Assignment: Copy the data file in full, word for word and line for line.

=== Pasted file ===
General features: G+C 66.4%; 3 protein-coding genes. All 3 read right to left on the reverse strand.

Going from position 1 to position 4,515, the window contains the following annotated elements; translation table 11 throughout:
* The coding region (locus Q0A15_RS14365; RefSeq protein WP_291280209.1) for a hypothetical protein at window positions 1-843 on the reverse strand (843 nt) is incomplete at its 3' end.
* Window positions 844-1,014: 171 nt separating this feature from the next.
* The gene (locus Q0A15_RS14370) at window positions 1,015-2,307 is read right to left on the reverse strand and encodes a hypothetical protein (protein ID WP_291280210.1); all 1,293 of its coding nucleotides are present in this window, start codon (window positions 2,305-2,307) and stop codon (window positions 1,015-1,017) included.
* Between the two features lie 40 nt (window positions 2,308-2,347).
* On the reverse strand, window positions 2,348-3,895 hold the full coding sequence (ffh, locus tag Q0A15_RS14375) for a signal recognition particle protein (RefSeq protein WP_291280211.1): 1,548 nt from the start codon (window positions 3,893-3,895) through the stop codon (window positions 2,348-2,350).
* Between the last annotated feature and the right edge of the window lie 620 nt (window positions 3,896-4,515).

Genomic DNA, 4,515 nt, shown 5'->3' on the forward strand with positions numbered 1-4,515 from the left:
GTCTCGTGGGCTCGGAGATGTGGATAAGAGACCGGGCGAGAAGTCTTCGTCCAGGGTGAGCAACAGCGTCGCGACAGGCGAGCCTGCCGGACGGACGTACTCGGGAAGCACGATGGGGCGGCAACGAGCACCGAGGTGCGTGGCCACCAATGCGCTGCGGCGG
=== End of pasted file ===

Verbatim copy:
General features: G+C 66.4%; 3 protein-coding genes. All 3 read right to left on the reverse strand.

Going from position 1 to position 4,515, the window contains the following annotated elements; translation table 11 throughout:
* The coding region (locus Q0A15_RS14365; RefSeq protein WP_291280209.1) for a hypothetical protein at window positions 1-843 on the reverse strand (843 nt) is incomplete at its 3' end.
* Window positions 844-1,014: 171 nt separating this feature from the next.
* The gene (locus Q0A15_RS14370) at window positions 1,015-2,307 is read right to left on the reverse strand and encodes a hypothetical protein (protein ID WP_291280210.1); all 1,293 of its coding nucleotides are present in this window, start codon (window positions 2,305-2,307) and stop codon (window positions 1,015-1,017) included.
* Between the two features lie 40 nt (window positions 2,308-2,347).
* On the reverse strand, window positions 2,348-3,895 hold the full coding sequence (ffh, locus tag Q0A15_RS14375) for a signal recognition particle protein (RefSeq protein WP_291280211.1): 1,548 nt from the start codon (window positions 3,893-3,895) through the stop codon (window positions 2,348-2,350).
* Between the last annotated feature and the right edge of the window lie 620 nt (window positions 3,896-4,515).

Genomic DNA, 4,515 nt, shown 5'->3' on the forward strand with positions numbered 1-4,515 from the left:
GTCTCGTGGGCTCGGAGATGTGGATAAGAGACCGGGCGAGAAGTCTTCGTCCAGGGTGAGCAACAGCGTCGCGACAGGCGAGCCTGCCGGACGGACGTACTCGGGAAGCACGATGGGGCGGCAACGAGCACCGAGGTGCGTGGCCACCAATGCGCTGCGGCGG